EBC YellowStuff pads with R1 Premium rotors! I love these things. I had the Redstuffs prior and liked them too, but they quickly become useless once I scorched them one too many times. Still lasted a good two years though. The YellowStuffs however, are a league above. These are, by a mile, the best all-around pads I’ve ever come in contact with. They may not stop as hard as Hawk HP +, but when used in tandem with a good set of stainless steel brake lines (like the ones I got from stoptech) they are more consistent, they have better feel and release characteristics, strong initial cold bite and feel, last longer and are completely silent! I love these pads!

At $85 for a front set of pads and $115 for a 4-wheel set of Stoptech lines, both these mods also make my list of “Top Ten Reasonably Priced Mods.”

In addition, I wanted the car to have unique touches; the kind of thing that really shows the love and custom effort….

It’s a little hard to see in pictures, but yes, that’s a custom stitched roof liner. The process was long and tedious. After taking the headliner out of the car, it took me an additional 20 man hours and lots of foolish, bloody finger punctures with a needle to get the stitching done in a quality manor.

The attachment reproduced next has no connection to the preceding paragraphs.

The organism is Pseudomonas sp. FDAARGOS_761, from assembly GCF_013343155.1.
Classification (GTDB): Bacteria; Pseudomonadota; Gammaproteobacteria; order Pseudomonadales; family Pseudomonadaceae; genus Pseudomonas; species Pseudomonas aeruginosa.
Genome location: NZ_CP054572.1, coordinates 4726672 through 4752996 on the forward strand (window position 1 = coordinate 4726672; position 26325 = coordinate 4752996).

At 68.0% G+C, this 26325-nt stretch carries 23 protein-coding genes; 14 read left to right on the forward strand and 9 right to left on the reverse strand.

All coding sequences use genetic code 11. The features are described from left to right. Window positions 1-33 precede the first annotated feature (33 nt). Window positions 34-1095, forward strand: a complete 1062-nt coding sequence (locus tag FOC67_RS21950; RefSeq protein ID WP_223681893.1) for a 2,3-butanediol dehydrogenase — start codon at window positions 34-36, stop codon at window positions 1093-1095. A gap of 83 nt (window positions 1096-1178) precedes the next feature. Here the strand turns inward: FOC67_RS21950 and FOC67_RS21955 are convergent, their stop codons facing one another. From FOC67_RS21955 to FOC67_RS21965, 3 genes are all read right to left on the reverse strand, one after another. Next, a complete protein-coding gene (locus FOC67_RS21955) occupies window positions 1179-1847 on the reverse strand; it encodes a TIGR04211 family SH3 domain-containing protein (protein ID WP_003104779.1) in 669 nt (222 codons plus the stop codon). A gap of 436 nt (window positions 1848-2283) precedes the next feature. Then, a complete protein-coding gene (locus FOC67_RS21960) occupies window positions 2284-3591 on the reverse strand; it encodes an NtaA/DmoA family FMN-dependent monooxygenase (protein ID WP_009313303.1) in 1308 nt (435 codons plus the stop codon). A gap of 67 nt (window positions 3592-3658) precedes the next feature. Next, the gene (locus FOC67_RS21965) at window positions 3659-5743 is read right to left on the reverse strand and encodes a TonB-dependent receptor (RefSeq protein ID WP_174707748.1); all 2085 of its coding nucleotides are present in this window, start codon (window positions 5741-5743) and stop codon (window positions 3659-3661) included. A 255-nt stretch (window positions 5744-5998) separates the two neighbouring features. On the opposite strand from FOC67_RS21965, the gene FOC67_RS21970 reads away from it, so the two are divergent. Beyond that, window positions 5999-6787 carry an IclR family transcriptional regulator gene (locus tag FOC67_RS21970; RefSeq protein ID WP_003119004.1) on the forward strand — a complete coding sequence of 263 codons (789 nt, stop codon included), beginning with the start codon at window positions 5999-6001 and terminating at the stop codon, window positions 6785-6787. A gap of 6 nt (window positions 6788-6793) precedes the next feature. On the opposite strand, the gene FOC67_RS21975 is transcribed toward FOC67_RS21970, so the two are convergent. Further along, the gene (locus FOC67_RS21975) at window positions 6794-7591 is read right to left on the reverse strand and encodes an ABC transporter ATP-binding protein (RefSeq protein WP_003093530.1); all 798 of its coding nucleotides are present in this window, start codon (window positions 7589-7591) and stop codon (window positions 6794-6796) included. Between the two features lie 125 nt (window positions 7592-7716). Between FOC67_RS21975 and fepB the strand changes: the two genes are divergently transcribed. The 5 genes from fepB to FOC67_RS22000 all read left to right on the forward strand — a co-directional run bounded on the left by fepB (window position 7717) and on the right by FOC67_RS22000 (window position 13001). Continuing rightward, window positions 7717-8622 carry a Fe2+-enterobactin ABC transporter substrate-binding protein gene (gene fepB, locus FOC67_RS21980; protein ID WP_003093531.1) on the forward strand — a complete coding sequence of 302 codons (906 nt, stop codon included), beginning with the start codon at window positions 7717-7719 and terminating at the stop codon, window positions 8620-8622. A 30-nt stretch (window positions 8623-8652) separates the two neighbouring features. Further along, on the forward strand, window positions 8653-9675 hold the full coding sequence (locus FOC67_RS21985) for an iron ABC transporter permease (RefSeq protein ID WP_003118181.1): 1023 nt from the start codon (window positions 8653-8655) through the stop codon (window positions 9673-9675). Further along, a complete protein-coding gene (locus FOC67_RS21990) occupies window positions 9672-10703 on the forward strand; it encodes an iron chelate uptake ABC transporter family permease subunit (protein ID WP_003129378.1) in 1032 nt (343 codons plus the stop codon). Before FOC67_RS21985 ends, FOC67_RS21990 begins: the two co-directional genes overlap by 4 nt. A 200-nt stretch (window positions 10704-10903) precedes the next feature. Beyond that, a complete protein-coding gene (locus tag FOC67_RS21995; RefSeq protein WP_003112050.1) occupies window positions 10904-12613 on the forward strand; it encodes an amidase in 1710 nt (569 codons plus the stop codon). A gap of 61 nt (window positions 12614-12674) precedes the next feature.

This started my interior theme of black with red stitching. I got my hands on some SE leather door panels as well as a leather shift boot, Redline Goods center arm rest and a custom gauge shroud in the same style.

(2013) Seat Reupholstering. This was probably one of my favorite changes I made to the car. I always hated the gritty, black and grey cloth seats that came in the car. The SE leather from the ‘07 tibs was like eye candy to me, so when I found a set for sale in the FS section, I had to jump on it. I bought the leather skins from YZrider143, and shortly after, these were waiting for me at home.

Great! Now for the hard part. Time to remove the seats from the car, tear them apart, and reupholster them. This was beyond tedious. Since I needed to get to work, I had to only do one seat at a time so I could still drive the car. Even still, taking the seats chassis apart was pretty simple. I just followed the DIY on this site. The downside: I broke one of the seat backs. That sucked.

The skins come right off once you get all the clips off. But now comes the really hard part. These damn hog rings are everywhere, and they are even harder to get back on once you fit the new leather. There is no clip on and off. You have to bend the metal using pliers or a screwdriver. Bane of my existence these things were…

Fortunately, once you get the technique down, it’s not that hard a task. After a few minutes of swearing, the skins came right off.

As do the cushions themselves…

Do everything in reverse and WAHLA!

Absolutely gorgeous. You can see where I broke the top of the plastic backing on this one....and there's a kitty. : )